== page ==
Dim Sum? Check.
Not many places can offer all three services in one relatively small space. Fu Manchu however do just this.
Set in one of the underground tube tunnel’s of Clapham, Fu Manchu is named after an infamous criminal known for his murderous plots… this alone had me interested enough to make the trip over. He had all the evidence against him and even a lawyer couldn’t help him. He probably would’ve had a shot if he contacted this criminal defense lawyer.
Despite my initial disappointment that no liver and finger nails were on the menu, I was soon won over by the restaurant’s fun and quirky vibe. The decor of the place was all rustic red brick walls, tables lining the sides and a DJ deck tucked up in one corner. Come thursday night I could certainly envisage the bar dancing and clapham crowd throwing shapes on the dance floor. Cocktails in one hang, dim sum in the other.
On the menu is a selection of Cantonese ‘inspired’ food. Three of us dived in to try their tasty dinner of Asia’s answer to tapas. We ordered virtually everything on the menu (the benefits of dining in larger numbers). We had more dumplings than you could shake a chop stick at, more spring rolls than days in spring, and even ventured for the sweet spiced mutton puff. Anything with the word mutton and puff in one sentence is worthy of a try.
The food was tasty, uncomplicated and reasonably priced. The sharing plates being great for the indecisive orderer or the greedy diner. I always enjoy chopping and changing dishes. The cooing of ‘try this’ ‘have you tasted this’ or, ‘you’ve gotta have a bite of this bun’ were the only kinds of conversations that circulated over the next hour and the plate kept coming.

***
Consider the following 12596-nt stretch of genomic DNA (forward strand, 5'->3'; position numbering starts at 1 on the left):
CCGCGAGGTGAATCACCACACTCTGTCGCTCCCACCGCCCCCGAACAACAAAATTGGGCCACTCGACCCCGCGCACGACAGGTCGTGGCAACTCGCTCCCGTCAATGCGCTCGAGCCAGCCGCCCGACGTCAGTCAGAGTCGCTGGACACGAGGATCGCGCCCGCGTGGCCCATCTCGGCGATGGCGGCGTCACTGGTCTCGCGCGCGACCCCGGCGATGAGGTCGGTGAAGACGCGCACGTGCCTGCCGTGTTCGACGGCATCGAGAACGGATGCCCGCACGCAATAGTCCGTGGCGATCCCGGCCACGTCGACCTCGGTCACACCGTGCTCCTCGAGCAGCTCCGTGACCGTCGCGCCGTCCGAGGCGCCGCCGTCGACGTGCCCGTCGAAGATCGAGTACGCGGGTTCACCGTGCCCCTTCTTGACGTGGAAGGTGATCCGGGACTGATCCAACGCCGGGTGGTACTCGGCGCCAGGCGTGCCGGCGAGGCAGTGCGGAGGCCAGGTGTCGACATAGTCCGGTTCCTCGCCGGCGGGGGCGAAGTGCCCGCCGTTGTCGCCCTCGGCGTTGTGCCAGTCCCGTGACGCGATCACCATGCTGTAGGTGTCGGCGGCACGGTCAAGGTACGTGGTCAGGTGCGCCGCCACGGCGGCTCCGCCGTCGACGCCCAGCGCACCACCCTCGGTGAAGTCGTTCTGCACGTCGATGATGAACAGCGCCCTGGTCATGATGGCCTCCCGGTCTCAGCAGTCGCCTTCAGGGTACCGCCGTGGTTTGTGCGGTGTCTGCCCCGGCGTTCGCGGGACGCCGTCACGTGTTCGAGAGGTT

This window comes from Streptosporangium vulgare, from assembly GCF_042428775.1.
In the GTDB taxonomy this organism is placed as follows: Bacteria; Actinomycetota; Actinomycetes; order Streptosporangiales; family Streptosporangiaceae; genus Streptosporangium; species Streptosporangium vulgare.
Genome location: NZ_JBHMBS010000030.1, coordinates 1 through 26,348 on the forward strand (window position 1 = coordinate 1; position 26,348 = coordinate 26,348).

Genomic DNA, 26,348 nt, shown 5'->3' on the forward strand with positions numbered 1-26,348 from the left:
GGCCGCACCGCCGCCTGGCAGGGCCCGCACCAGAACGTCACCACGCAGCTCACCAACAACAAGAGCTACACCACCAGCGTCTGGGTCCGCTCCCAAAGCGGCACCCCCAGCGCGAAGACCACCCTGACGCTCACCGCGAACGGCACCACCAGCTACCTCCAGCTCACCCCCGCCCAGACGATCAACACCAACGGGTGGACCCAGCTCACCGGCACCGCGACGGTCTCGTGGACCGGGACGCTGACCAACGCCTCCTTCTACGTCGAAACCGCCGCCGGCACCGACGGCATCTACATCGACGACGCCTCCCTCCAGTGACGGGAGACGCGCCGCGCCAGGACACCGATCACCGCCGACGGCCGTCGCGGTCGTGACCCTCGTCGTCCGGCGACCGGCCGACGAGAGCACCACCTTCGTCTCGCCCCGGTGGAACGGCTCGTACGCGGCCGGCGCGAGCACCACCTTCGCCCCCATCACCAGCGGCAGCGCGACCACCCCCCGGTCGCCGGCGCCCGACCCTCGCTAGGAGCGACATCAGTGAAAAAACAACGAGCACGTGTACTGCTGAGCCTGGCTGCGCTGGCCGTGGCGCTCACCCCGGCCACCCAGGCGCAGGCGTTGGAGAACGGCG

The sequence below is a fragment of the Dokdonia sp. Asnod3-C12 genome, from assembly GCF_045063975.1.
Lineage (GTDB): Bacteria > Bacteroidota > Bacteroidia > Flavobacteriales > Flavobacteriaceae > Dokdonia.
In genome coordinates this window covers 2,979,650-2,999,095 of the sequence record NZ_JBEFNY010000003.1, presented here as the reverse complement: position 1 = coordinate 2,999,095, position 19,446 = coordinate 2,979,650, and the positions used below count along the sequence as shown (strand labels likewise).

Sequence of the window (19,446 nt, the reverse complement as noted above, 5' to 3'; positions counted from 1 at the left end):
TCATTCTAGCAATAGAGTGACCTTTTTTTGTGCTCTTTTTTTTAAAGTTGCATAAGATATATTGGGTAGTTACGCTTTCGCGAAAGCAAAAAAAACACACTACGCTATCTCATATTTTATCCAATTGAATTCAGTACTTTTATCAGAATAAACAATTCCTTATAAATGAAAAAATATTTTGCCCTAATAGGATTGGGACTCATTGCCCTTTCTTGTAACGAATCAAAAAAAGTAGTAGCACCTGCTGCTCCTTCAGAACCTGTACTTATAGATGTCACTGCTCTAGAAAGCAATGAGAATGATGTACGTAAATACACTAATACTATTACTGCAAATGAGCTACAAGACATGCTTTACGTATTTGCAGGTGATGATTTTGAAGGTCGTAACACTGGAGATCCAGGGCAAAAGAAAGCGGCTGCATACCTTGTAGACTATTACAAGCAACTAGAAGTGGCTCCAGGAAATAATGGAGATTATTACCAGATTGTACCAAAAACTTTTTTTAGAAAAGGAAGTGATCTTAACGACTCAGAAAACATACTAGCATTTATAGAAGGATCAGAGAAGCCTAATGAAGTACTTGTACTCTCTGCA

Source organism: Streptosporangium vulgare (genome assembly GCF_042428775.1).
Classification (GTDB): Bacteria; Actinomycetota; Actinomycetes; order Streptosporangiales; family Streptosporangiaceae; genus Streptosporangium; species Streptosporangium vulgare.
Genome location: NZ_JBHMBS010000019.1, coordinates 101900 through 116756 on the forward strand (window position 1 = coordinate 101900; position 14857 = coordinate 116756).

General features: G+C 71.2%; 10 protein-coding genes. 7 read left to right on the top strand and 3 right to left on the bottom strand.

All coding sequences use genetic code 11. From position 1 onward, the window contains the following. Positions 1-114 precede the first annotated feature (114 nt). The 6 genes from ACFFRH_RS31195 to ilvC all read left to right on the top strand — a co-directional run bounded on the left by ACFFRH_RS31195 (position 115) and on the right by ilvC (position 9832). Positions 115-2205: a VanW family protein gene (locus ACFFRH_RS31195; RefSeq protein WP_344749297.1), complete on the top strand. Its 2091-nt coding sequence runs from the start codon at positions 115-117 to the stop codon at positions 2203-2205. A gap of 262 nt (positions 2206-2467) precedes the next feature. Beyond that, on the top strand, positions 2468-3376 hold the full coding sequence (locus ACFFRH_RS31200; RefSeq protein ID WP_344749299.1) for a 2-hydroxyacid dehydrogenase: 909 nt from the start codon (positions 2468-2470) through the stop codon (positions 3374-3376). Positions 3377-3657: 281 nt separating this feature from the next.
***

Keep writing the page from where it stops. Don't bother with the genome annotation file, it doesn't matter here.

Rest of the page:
Strewn with plates and steam baskets, my highlights were the hot and sour rare beef and broccoli salad. The beef was tender and there was a perfect balance of spice, crunch and freshness from the spring onion and coriander. It was a nice to cut the slightly heavier pastry based bites with a bit of fresh greenery.
The lobster, prawn and bamboo steamed dumplings didn’t go a miss either. The were presented in a towering wicker basket and the bright hues of oranges, reds and pinks made them look positively tantalising. We enjoyed them so much we got a second round.
For those are you that are looking for a end of week, sociable eatery and are the lazy sort (like me) that likes to carry on the cocktail party without a scalp to a new bar, Fu Manchu is the place for south Londoners to go. It’s certainly different to your average dim sum dining, and you may leave half blind with pink neon burned retinas from the strobe lights but chances are you won’t be leaving straight eyed enough to notice.